California Eyes SMS Emergency Alerts

While the major media outlets have laudably distanced themselves from ongoing Virginia Tech coverage, the ripples continue to radiate out:  California State officials announced this week that they expect to provide a statewide cell phone alert system within the next 12 to 14 months.

Bay Area officials are leading the push to broadcast cellphone warnings about threats ranging from campus massacres, road calamities, wildfires, and quake aftermaths to terrorist attacks, floods, and tsunamis.  (Not to be negative, though).

With utility regulators’ backing and no formal legislation required, authorities are planning to use cell towers to broadcast tone and text warnings of imminent dangers to all mobile devices in a specific zone.  A handset, for example, would emit a sound unlike the typical ring, followed by a text message with details.

A similar program has actually already been in effect in Washington DC since November 2006:  Citizens can text 23622 (D-C-E-M-A) from any cellular device to sign up to receive emergency text messages through the city’s DC Text Alert system. 

These kinds of programs don’t invade citizens’ privacy, officials say, since they deliver a mass message to all phones near a designated communications relay tower.  And while no information as to technology or third-party involvement has been announced for the California system, it will likely mirror (or even use) those from vendors such as Rave Wireless, Omnilert, and Alertus Technologies.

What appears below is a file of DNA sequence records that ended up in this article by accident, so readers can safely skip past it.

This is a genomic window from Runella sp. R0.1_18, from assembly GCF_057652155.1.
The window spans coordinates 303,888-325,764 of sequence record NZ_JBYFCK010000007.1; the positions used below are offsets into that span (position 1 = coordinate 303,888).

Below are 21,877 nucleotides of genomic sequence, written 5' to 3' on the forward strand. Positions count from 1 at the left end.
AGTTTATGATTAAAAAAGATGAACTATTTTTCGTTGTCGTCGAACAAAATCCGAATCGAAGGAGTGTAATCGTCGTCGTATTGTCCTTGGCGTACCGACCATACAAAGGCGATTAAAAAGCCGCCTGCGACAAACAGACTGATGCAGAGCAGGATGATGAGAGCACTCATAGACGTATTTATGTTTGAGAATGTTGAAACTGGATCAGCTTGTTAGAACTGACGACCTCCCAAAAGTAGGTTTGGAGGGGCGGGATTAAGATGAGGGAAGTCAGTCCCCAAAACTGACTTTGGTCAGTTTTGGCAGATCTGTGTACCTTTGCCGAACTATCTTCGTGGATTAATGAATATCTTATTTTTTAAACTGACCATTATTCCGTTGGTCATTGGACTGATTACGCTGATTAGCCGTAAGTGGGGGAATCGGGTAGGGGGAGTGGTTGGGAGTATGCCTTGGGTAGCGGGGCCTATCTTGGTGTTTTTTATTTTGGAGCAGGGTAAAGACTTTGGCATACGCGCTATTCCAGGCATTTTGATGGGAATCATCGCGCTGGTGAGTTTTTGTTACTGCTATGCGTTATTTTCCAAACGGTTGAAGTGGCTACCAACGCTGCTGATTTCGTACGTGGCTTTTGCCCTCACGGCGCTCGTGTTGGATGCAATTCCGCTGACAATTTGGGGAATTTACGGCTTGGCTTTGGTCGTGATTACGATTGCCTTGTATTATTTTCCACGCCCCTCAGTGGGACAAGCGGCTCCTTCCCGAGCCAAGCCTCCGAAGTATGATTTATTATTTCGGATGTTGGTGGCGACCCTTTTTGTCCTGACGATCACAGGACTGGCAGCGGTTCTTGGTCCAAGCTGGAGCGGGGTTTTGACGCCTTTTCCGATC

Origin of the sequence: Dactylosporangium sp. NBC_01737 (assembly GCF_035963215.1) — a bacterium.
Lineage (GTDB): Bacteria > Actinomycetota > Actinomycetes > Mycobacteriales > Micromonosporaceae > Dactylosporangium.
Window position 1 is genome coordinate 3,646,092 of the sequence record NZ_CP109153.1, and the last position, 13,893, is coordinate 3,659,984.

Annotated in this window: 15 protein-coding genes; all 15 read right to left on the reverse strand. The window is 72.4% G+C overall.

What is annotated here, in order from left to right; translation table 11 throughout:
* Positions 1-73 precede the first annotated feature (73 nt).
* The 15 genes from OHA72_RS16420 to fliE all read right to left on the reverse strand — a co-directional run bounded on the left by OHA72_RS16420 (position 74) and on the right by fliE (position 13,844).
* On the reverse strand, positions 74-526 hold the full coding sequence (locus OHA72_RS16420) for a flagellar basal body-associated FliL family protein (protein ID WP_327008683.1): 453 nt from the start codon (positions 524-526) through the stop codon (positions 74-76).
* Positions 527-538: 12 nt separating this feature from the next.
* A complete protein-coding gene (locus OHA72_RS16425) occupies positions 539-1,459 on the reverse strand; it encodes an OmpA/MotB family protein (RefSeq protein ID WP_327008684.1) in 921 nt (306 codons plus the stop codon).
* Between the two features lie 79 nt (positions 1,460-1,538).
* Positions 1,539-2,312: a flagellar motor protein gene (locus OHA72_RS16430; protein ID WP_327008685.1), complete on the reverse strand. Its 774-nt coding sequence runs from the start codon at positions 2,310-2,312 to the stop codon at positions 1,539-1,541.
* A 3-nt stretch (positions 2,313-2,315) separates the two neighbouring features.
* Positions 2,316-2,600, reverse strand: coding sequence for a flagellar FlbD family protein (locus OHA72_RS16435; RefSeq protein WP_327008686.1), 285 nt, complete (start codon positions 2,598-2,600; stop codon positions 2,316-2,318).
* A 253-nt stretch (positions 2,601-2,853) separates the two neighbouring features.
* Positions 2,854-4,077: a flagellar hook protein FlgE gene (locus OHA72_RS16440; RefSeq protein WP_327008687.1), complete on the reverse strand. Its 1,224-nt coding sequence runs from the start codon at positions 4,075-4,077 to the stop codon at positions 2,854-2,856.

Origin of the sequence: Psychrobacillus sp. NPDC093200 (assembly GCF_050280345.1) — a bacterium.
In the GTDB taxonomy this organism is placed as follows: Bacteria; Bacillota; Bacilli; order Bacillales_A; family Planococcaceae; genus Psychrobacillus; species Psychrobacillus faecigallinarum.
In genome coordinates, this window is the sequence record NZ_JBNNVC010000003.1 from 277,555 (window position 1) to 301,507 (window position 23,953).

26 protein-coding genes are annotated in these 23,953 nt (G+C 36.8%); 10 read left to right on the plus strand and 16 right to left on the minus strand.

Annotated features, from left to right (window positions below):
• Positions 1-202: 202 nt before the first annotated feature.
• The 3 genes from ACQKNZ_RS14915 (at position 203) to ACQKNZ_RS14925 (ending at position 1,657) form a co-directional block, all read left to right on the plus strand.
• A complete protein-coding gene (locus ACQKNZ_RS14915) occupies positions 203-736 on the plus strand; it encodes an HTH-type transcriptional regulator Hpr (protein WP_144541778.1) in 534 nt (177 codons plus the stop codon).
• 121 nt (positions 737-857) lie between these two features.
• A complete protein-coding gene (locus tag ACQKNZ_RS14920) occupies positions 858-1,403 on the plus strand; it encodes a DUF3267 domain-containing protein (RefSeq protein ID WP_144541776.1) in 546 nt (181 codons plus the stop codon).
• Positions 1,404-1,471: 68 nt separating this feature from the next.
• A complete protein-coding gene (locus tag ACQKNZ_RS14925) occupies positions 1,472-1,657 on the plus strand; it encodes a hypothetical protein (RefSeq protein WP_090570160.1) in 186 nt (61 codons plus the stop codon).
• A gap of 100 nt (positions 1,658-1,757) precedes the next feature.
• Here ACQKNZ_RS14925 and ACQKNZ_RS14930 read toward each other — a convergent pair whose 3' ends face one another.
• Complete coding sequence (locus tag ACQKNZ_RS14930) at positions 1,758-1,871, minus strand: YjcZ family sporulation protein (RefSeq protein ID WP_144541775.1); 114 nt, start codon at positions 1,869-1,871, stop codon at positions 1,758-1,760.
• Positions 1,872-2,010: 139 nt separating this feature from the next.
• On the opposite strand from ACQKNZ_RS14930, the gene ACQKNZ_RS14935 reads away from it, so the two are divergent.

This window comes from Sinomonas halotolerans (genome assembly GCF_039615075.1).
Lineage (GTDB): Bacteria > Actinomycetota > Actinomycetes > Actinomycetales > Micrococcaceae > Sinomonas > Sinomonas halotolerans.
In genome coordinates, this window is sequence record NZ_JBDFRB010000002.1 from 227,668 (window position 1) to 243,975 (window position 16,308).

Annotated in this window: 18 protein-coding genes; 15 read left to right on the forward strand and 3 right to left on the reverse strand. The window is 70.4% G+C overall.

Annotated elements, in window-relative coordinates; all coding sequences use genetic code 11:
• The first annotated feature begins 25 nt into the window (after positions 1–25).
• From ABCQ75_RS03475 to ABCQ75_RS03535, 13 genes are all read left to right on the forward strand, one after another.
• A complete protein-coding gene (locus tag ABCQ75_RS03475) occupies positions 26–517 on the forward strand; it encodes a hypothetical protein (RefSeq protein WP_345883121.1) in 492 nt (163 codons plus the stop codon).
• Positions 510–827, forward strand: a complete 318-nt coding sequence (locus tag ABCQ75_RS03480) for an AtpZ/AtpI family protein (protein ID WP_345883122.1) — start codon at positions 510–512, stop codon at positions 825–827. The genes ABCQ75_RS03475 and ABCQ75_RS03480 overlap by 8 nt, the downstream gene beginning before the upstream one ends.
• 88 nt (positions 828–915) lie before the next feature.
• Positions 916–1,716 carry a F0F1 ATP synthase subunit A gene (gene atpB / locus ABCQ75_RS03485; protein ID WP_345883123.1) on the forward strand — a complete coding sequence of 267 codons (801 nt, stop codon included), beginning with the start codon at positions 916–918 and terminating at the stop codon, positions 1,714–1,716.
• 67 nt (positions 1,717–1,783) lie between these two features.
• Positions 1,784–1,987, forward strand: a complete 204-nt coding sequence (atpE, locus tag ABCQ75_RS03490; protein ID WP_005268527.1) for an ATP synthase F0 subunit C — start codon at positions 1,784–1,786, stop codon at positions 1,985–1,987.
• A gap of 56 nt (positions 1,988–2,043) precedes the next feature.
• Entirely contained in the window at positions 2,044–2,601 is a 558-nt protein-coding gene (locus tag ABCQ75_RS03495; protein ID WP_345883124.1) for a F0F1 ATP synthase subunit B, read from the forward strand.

“Today’s kids aren’t listening to the radio; they’re listening to their iPods,” explains Brian Crum, a spokesman for Omnilert (who also reported receiving more than 600 emails and phone calls from universities and colleges in the week following the shootings).  “They’re not watching TV; they’re watching YouTube.  For a [school or government] to think it can update everyone through traditional media is no longer going to work.”  And given a nationwide broadband and mobile penetration rate of better than 70%, the same can arguably be said of the populous as a whole.

And while the emphasis now is on emergency services, these mobile-alert specialty shops are also looking to monetize the text message in other ways—including opting-in to receive sports scores, notification that grades have been posted online, and even advertising featuring local coupons.

Still, there remain signup barriers:  Washington DC’s alert system, for example, has barely cleared 25,000 registrations.  So for California’s initiative—as well as schools’, to a lesser extent—to work, there may have to be some additional economic incentives put into place.  Perhaps the onus should be on carriers to offer these types of text alerts at a discounted rate?  Or maybe they’re simply included in the general “911” tax that appears on the mobile bill every month?

Regardless, this concept is a brilliant use of emerging media to address an important social need.  And while those of us old enough to fondly remember the Emergency Broadcast System alerts which barged unpredictably into Family Ties episodes during the 80s, nostalgia must inevitably give way to technology. 

This isn’t, after all, just a test.